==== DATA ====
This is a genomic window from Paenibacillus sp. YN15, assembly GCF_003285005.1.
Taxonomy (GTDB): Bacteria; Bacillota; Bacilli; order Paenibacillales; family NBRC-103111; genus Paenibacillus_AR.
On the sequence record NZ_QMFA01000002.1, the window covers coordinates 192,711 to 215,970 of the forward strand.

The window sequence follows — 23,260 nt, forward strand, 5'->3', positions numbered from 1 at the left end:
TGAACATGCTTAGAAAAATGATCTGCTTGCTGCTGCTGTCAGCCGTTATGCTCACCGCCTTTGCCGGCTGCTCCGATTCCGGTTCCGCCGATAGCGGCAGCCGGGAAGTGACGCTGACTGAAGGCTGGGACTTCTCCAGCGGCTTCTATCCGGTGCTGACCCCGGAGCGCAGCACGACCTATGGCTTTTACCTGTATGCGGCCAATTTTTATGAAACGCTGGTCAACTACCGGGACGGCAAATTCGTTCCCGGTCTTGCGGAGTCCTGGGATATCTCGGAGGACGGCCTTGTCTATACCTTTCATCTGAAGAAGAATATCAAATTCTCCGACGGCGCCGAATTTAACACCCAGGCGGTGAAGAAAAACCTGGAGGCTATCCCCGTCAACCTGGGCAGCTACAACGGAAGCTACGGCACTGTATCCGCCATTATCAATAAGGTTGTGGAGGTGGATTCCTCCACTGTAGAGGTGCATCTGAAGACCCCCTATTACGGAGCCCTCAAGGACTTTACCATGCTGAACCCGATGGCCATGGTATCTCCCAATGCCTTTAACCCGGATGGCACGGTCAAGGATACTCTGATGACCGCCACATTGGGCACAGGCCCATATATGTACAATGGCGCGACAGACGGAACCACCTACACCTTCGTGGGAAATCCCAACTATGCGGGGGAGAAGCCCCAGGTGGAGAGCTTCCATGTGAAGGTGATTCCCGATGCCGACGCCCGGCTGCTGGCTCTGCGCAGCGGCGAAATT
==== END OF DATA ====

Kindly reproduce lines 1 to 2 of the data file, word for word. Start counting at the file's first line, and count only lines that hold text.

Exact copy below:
This is a genomic window from Paenibacillus sp. YN15, assembly GCF_003285005.1.
Taxonomy (GTDB): Bacteria; Bacillota; Bacilli; order Paenibacillales; family NBRC-103111; genus Paenibacillus_AR.